The best views come from the hardest Climb “, a very apt quote indeed, very relevant and I am sure a lot many of u would agree. But to climb that hard climb, the backpack would play a very crucial role, hence let’s read on about the various zones of a backpack.

Bottom Zone: These contain bulky items that are not needed until one reaches the camp. These include sleeping bags, sleeping shoes etc.

Core Zone; This includes stuff that is not needed during the day hikes for eg food, cooking kit, stove, water reservoir etc. These are generally the heaviest items that one would be carrying and hence these need to placed next to the back. Packing them too low would create a bag to sag while keeping them higher would make the pack unstable It is also useful to cover these gear with soft items in order to fill the gaps. When one is carrying fuel, though not many do please do remember to carry it upright, the vessel to be air tight and placed below the food stock.

Top Zone: This zone contains, the insulated jackets, immediate use clothing etc which are light weight and will be needed fast though quick access.

Acessory Zone:  These refer to the various pockets all around he back pack that are used to carry a multitude of small items like compass, maps, sunglasses, water bottle, gloves, caps etc which are needed on priority and which do not need large internal backpack space.

Lash on pints and loops: Generally, the reputed brands offer this facility which is rigid and reliable at the same time. These are used to strap items like trekking poles, trek mat, ice axe, crampons, rope etc. These are used to carry gear that simply cannot be put in any other place

Check list: 1. When packing, ensure that all the empty space has been filled with small or compressible items.

  1. After the bag is loaded and packed, tighten all compression straps to limit load shifting while hiking.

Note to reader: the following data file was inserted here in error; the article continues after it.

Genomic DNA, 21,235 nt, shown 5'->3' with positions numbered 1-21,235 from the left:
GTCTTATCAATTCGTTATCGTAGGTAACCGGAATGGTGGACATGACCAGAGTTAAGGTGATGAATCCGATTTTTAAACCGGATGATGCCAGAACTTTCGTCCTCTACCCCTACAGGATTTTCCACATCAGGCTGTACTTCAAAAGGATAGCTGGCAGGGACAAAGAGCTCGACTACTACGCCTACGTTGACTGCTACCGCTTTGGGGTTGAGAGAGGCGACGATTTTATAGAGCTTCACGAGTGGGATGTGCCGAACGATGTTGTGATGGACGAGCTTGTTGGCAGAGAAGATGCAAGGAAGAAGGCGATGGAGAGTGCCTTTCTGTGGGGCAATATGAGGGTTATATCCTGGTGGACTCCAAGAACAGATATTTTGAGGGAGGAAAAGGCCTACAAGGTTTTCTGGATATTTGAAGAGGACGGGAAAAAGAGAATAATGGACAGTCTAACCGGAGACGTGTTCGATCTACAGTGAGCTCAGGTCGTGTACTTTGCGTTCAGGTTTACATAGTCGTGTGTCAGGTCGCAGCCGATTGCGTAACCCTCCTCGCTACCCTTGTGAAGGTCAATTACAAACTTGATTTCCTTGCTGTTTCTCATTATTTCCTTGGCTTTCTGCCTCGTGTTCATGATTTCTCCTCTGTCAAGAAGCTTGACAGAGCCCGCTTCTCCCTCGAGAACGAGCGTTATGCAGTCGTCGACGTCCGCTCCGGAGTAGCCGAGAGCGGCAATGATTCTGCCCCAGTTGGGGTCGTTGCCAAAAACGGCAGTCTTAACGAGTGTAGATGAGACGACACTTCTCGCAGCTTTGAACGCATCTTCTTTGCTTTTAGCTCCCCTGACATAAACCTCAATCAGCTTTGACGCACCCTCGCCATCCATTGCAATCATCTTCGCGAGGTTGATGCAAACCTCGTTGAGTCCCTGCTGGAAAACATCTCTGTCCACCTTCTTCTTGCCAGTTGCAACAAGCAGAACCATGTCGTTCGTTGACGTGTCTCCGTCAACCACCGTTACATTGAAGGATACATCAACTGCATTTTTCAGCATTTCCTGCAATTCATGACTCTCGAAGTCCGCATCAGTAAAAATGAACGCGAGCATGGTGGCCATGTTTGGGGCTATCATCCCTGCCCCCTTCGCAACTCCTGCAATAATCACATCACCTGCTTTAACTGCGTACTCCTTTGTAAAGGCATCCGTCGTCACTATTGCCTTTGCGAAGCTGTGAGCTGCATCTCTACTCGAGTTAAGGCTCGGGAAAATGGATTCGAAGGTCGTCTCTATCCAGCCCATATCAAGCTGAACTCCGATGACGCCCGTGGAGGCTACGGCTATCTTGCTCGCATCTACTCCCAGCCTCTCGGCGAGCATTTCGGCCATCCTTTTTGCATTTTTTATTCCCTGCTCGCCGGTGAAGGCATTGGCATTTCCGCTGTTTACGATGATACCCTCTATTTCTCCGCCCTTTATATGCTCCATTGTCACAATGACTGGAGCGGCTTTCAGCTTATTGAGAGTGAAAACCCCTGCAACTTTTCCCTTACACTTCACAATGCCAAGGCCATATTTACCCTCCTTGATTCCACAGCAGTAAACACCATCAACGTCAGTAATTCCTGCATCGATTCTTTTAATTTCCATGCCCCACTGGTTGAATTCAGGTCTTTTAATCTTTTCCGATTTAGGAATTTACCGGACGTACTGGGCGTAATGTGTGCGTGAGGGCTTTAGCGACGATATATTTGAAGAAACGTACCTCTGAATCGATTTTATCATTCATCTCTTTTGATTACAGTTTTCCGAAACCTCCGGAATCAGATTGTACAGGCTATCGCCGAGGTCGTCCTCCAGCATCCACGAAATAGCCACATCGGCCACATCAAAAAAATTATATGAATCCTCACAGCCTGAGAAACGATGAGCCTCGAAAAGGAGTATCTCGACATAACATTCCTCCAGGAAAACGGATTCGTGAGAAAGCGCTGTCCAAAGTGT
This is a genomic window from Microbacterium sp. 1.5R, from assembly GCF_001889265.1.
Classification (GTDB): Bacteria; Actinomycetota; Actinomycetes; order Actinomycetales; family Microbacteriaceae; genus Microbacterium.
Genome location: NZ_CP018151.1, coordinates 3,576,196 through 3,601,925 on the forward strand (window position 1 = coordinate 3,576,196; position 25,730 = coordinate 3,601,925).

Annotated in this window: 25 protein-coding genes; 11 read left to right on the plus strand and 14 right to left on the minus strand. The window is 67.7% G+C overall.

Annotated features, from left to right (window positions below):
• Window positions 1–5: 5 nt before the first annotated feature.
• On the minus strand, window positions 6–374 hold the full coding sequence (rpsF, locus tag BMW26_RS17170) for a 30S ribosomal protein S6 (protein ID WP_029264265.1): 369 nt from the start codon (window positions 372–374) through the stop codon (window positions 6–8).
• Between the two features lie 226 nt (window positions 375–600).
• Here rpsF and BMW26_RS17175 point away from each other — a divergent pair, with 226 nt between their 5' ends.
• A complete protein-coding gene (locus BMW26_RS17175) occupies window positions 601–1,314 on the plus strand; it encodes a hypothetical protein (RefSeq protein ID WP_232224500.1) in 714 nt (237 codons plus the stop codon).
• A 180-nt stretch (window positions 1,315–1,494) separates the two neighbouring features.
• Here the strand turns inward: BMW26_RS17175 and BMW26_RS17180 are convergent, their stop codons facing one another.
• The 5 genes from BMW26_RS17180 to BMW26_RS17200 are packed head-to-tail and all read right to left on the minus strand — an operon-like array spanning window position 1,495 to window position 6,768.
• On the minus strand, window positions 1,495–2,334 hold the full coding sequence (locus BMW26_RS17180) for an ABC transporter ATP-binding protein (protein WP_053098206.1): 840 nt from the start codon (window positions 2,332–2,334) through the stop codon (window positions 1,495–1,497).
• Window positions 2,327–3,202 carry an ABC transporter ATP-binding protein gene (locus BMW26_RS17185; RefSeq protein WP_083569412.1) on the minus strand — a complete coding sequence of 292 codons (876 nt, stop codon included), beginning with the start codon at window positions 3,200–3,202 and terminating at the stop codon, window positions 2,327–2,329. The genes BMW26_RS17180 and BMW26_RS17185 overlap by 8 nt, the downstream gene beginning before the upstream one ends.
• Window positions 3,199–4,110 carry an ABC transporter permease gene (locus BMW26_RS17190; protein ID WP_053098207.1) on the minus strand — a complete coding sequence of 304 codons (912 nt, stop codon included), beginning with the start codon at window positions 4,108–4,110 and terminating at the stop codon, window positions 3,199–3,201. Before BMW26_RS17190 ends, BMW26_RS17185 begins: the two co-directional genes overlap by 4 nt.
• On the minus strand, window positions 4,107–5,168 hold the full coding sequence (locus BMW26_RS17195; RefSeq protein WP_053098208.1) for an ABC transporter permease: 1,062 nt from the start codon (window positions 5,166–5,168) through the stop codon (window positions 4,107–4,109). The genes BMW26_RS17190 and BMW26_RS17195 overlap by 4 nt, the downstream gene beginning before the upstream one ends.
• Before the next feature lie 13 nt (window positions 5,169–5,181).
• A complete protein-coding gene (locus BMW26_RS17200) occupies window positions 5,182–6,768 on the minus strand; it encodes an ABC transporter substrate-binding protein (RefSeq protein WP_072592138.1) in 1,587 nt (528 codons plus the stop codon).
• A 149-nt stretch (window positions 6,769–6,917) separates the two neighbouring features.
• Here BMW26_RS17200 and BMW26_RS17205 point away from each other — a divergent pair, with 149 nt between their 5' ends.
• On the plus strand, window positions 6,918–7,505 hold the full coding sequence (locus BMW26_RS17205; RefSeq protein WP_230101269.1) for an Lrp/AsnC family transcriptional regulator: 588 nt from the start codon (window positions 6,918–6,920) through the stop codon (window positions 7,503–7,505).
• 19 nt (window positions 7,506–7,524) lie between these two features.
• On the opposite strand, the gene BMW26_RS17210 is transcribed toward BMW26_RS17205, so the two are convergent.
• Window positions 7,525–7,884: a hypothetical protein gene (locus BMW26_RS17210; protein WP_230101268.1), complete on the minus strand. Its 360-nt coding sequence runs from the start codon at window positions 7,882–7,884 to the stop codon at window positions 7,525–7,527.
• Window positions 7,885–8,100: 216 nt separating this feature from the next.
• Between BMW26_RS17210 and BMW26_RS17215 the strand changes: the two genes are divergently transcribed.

2. Trekking poles to be vertically attached on the outside beneath the compression straps and tucked inside the various pockets that are available on the lower bottom side.
  3. Always tighten all the various straps given once you have lifted the backpack especially the Hip Belt, Shoulder straps, Load lifters (these are near the top of the shoulder strap), sternum straps (across the chest), stabilizer straps (near the hip belt). These all to be tightened comfortably in order to limit the movement of the pack and allow for even load balancing and cascading effect on the various body parts that will be in contact when we are walking.
  4. Assess the amount of clothing that you have decided to take and then just cut it by half. One has to be critical when deciding the amount of gear being carried as every item increases the weight. Carry two pairs of the base layer, one mid layer and one outer layer for a 7-day hike or more. Out of these one would be being worn all the time, while the other would be inside the pack. Carry multiple socks, inner garments.
  5. Use compression sacks to slim down puffy items, these are a great way to reduce volume and size.
  6. Carry bare minimum toiletries, only the very basic essentials and do not carry a kit bag rather use a canvas roll to wrap all in.

I have finished, hope this small article helps all those who will be able to relate to the ordeal of packing. Happy wandering!!!!

Ps: Stay tuned for a check off list of what to carry in a back pack and also how to go about selecting a backpack. Coming soon ……

1 comments on “How to pack a back pack”